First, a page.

By the 1851 census, the Matthewmans have vanished from the area. There are families of the name living in Canada who may be connected, and several of Jonathan and Mary's Ostle descendants settled in New Brunswick but there is, as yet, no evidence that they crossed the Atlantic together.
Following the family tradition set by his father, Jonathan was disowned by the Quaker meeting for marrying in the Church of England. The minute recording this is dated November 10th 1758 and gives Jonathan's home as Maryport. In May, 1765 Jonathan wrote to the meeting:
Later in life, Jonathan became a grocer in Maryport and died at the grand old age of seventy-nine
Ruth (1737-1820) married Jeremiah Barwise of The Nook by licence on January 29th, 1761 in Holm Cultram Church. Jeremiah was the son of John and Jane Barwise of Lowsay. His father had made the copyhold of The Nook over to Jeremiah.
The Barwises were gentry. Several members of the family had acted as officers in the Parliamentary Army during the English Civil War. Despite Jeremiah's background and relative wealth, the match does not seem to have been well received by the Ostles and the Friends at Beckfoot. Jeremiah was Church of England.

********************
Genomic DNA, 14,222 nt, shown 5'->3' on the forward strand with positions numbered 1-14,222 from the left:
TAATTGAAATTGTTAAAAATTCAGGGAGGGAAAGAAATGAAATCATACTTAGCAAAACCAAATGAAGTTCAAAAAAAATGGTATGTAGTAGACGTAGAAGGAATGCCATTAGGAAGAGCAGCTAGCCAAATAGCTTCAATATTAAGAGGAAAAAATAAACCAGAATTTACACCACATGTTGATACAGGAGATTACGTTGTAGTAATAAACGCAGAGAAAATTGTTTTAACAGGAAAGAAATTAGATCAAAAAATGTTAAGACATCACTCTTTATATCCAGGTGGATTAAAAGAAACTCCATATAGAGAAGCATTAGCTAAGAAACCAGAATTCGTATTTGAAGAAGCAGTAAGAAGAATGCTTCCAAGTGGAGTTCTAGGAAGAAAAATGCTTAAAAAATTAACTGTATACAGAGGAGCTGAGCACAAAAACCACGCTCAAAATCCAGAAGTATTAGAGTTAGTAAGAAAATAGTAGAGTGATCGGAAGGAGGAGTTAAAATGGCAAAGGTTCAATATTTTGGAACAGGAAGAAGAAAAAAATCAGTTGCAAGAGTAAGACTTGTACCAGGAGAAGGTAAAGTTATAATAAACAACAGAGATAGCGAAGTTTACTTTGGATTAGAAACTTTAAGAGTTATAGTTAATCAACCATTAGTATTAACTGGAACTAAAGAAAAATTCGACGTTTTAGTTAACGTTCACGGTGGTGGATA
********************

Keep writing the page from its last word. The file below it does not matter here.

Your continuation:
On February 19th, only a fortnight after the wedding, the following entry was made in the Monthly Meeting minutes:-
This entry is followed by a copy of a letter which Ruth had sent to the meeting:
Perhaps Ruth went back to the Quaker meeting sometimes but her children were baptised at the Parish Church. Relations with her family must have been good as she and Jeremiah called their first son Ostell Barwise. He continued to farm The Nook and became a churchwarden at Holm Cultram. He died, at the age of 53, in 1813.
The Barwise family continued to use Ostle as a Christian name for at least four more generations.
Some of the children of Ruth’s two brothers, Joseph and Jonathan, became prominent businessmen and mariners in Maryport, while others set sail across the Atlantic. Their stories are told in ‘Some Maryport Ostles’ and ‘The Ostles of New Brunswick'